Contents


Why Be a Parent?

The Gardener and the Carpenter: What the New Science of Child Development Tells Us About the Relationship Between Parents and Children by Alison Gopnik

The Umpire of the Quality Lit Game

The Novel: A Survival Skill by Tim Parks

Where I’m Reading From: The Changing World of Books by Tim Parks

Life and Work: Writers, Readers, and the Conversations Between Them by Tim Parks

The Big Stash of the Big Rich: What Can We Know?

The Panama Papers: Breaking the Story of How the Rich and Powerful Hide Their Money by Bastian Obermayer and Frederik Obermaier

Treasure Islands: Uncovering the Damage of Offshore Banking and Tax Havens by Nicholas Shaxson

The Offshore World: Sovereign Markets, Virtual Places, and Nomad Millionaires by Ronen Palan

The Hidden Wealth of Nations: The Scourge of Tax Havens by Gabriel Zucman, translated from the French by Teresa Lavender Fagan, with a foreword by Thomas Piketty

The Great Tax Robbery: How Britain Became a Tax Haven for Fat Cats and Big Business by Richard Brooks

Contributors

Marcia Angell is a member of the faculty of Global Health and Social Medicine at Harvard Medical School and the former Editor in Chief of The New England Journal of Medicine. 
(June 2017)

Russell Baker is a former columnist and correspondent for The New York Times and The Baltimore Sun. His books include The Good Times, Growing Up, and Looking Back.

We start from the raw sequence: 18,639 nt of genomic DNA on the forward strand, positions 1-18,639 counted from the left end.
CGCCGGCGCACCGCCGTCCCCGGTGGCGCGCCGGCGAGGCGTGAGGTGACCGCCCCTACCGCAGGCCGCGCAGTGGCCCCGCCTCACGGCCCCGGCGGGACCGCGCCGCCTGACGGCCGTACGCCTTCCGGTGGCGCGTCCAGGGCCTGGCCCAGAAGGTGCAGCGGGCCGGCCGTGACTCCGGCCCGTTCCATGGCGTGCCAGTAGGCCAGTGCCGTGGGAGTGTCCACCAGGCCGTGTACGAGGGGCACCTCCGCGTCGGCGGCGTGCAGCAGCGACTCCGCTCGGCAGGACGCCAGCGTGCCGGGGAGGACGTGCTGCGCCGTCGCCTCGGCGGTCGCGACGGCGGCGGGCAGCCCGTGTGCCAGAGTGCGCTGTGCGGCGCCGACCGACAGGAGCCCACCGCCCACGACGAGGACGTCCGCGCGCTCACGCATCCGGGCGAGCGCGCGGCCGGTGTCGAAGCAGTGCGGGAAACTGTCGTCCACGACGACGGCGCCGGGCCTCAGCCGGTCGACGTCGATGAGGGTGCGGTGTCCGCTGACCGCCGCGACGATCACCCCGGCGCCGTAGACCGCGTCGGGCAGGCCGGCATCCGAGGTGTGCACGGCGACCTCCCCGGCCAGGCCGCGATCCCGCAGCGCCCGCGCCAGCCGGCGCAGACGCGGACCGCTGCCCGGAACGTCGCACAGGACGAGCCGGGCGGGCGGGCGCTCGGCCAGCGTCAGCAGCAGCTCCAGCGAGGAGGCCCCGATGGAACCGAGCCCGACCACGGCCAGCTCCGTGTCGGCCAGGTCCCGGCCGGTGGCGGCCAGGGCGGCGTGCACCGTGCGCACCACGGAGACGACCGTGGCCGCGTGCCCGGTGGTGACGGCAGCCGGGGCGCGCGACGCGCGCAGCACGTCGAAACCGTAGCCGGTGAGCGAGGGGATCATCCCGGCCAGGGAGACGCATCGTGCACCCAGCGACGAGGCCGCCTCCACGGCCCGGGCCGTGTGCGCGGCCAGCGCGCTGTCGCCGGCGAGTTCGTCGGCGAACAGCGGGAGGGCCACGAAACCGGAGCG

(November 2016)

G.W. Bowersock is Professor Emeritus of Ancient History at the Institute for Advanced Study in Princeton. His most recent book is The Crucible of Islam. (June 2018)

John Brewer teaches in the Humanities and Social Sciences ­Division at the California Institute of Technology. He is currently working on a book on Vesuvius in the eighteenth and nineteenth centuries.
 (November 2016)

David Bromwich is Sterling Professor of English at Yale. Moral Imagination, a collection of his essays, was recently published in paperback. (October 2017)

Leo Carey is a Senior Editor at The New Yorker. (November 2016)

Mark Danner is Chancellor’s Professor of English and Journalism at the University of California at Berkeley and James Clarke Chace Professor of Foreign Affairs and the Humanities at Bard. His most recent book is Spiral: Trapped in the Forever War. His work can be found at www
.markdanner.com.
 (March 2017)

Andrew Delbanco is Alexander Hamilton Professor of American Studies at Columbia.
 (November 2016)

Elizabeth Drew is the author of fourteen books, including Washington Journal: Reporting Watergate and Richard Nixon’s Downfall, which was expanded and reissued in 2014.

Mark Ford’s latest book is Thomas Hardy: Half a Londoner. He teaches in the English Department at University College London. (October 2017)

Benjamin M. Friedman is the William Joseph Maier Professor of Political Economy at Harvard and the author of The Moral Consequences of Economic Growth.

 He is currently finishing a book on the historical influence of religious thinking on economic thinking.(October 2017)

Peter E. Gordon is the Amabel B. James Professor of History at Harvard. His new book, Adorno and Existence, will be published in November.